Estrogen synthesis in fetal sheep brain: Effect of maternal treatment with an aromatase inhibitor

Charles E. Roselli, John A. Resko, Fredrick Stormshak

Research output: Contribution to journalArticlepeer-review

32 Scopus citations

Abstract

The aim of the present study was to determine whether the fetal lamb brain has the capacity to aromatize androgens to estrogens during the critical period for sexual differentiation. We also determined whether administration of the aromatase-inhibitor 1,4,6-androstatriene-3,17-dione (ATD) could cross the placenta and inhibit aromatase activity (AA) in fetal brain. Eight pregnant ewes were utilized. On Day 50 of pregnancy, four ewes were given ATD-filled Silastic implants, and the other four ewes received sham surgeries. The fetuses were surgically delivered 2 wk later (Day 64 of gestation). High levels of AA (0.8-1.4 pmol/h/mg protein) were present in the hypothalamus and amygdala. Lower levels (0.02-0.1 pmol/h/mg protein) were measured in brain stem regions, cortex, and olfactory bulbs. The Michaelis-Menten dissociation constant (Km) for aromatase in the fetal sheep brain was 3-4 nM. No significant sex differences in AA were observed in brain. Treatment with ATD produced significant inhibition of AA in most brain areas but did not significantly alter serum profiles of the major sex steroids in maternal and fetal serum. Concentrations of testosterone in serum from the umbilical artery and vein were significantly greater in male than in female fetuses. No other sex differences in serum steroids were observed. These data demonstrate that high levels of AA are found in the fetal sheep hypothalamus and amygdala during the critical period for sexual differentiation. They also demonstrate that AA can be inhibited in the fetal lamb brain by treating the mother with ATD, without harming fetal development.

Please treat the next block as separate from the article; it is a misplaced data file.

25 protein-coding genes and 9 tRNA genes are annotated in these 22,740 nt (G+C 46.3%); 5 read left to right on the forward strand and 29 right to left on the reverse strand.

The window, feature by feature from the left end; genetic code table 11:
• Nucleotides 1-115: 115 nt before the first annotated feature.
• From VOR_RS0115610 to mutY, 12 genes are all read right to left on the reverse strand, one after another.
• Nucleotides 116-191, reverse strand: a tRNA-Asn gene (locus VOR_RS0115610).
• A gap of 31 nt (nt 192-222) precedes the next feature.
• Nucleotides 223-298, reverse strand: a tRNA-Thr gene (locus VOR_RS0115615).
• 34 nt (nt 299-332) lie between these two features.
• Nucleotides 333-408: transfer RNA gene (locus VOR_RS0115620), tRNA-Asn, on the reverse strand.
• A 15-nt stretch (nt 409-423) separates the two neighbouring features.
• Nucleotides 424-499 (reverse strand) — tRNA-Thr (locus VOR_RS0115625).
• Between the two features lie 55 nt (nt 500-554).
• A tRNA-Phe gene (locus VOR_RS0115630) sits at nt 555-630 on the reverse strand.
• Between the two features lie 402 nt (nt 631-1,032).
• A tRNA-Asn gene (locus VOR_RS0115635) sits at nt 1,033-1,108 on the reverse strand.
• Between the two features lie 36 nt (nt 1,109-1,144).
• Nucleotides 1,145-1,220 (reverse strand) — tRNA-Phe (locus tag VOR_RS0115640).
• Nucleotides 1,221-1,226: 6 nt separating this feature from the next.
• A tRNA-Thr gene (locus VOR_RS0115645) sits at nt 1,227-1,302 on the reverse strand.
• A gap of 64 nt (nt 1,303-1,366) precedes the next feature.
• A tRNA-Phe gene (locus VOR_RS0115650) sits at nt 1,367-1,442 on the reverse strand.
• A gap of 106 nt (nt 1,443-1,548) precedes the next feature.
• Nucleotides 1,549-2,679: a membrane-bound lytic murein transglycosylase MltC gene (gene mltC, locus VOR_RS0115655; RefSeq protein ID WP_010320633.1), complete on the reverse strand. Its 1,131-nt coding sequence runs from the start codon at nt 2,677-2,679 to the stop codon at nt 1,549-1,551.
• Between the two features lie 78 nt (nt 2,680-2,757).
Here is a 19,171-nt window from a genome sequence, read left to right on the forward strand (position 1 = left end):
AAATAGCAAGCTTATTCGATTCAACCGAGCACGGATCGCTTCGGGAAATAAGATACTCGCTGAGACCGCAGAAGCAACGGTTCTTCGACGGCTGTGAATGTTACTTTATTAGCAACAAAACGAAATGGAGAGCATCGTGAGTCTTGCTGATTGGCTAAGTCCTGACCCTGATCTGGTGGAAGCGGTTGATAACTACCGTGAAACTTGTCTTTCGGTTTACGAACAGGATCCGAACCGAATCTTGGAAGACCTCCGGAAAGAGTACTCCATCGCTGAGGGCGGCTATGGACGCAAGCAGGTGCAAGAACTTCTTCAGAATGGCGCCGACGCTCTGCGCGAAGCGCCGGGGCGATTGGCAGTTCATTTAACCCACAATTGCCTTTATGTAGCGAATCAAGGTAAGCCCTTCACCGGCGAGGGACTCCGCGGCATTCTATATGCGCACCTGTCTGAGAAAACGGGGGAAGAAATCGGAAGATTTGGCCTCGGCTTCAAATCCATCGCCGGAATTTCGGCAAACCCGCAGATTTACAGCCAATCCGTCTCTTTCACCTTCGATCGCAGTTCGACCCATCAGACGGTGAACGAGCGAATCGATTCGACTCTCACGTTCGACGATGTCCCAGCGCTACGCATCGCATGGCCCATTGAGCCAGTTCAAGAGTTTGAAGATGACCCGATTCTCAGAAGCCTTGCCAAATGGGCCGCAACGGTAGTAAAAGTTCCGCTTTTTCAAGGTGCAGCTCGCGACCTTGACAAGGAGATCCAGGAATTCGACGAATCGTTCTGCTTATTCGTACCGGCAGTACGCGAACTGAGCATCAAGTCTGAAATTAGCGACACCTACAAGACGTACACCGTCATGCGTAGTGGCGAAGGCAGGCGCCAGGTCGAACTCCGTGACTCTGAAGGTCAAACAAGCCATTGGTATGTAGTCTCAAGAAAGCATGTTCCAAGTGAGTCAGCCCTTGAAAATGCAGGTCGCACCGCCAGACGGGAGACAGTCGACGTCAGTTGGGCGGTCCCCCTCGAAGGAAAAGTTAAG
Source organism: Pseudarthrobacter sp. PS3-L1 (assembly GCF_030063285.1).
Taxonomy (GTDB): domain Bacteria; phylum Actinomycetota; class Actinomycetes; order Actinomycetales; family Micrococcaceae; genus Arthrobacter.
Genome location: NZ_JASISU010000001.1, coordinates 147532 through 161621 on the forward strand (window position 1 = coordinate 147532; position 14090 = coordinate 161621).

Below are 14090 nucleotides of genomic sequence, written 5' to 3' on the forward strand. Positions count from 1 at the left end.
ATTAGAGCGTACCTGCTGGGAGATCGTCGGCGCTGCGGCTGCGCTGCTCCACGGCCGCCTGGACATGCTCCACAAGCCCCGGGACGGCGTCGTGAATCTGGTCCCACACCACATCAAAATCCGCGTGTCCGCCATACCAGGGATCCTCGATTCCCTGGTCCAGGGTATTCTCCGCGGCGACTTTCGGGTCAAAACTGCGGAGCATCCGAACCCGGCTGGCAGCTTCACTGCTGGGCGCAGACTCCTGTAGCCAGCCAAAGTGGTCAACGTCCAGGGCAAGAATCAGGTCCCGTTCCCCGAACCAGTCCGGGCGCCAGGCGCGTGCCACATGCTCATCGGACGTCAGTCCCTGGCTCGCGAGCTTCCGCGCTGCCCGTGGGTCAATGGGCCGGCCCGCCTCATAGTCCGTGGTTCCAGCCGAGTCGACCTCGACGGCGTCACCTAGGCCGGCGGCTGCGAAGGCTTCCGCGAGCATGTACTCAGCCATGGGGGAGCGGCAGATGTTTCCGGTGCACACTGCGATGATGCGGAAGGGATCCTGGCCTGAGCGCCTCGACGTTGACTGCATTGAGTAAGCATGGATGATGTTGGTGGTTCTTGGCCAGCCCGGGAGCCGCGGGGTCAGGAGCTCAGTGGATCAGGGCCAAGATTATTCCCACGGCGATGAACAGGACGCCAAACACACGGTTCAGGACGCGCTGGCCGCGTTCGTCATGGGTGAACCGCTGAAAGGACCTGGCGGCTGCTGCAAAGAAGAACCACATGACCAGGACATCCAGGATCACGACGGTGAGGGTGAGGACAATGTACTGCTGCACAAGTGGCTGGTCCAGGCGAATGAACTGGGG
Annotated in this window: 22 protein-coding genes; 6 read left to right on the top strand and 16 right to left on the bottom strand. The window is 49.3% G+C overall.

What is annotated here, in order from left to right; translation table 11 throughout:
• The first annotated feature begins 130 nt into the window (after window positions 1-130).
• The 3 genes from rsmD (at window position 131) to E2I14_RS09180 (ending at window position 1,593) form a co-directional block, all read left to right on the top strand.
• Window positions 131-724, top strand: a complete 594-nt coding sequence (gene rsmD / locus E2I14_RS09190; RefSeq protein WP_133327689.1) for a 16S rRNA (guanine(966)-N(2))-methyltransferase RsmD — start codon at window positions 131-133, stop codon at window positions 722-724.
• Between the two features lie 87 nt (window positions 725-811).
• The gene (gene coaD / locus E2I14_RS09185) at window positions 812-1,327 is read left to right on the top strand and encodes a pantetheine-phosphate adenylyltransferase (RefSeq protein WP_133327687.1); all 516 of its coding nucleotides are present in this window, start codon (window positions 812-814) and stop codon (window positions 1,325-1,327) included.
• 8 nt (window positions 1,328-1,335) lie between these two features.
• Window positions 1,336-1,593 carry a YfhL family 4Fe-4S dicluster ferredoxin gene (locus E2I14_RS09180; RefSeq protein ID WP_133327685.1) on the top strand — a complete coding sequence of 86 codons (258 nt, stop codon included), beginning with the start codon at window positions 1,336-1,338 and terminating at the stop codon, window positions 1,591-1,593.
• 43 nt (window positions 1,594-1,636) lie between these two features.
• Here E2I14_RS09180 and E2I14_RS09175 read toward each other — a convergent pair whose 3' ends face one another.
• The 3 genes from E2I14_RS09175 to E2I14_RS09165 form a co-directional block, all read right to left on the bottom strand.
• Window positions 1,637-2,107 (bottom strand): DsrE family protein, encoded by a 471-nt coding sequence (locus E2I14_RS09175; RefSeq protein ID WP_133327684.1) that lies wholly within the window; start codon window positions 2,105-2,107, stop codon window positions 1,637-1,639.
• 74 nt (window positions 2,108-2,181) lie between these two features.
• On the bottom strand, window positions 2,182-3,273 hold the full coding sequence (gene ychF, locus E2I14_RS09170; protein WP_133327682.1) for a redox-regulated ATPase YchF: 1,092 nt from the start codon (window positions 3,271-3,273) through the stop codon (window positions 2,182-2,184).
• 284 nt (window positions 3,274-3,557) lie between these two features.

Original languageEnglish (US)
Pages (from-to)370-374
Number of pages5
JournalBiology of reproduction
Volume68
Issue number2
DOIs
StatePublished - Feb 1 2003

Keywords

  • Aromatase
  • Behavior
  • Cyp19
  • Early development
  • Estradiol
  • Neuroendocrinology
  • Sexual differentiation
  • Testosterone

ASJC Scopus subject areas

  • Reproductive Medicine
  • Cell Biology

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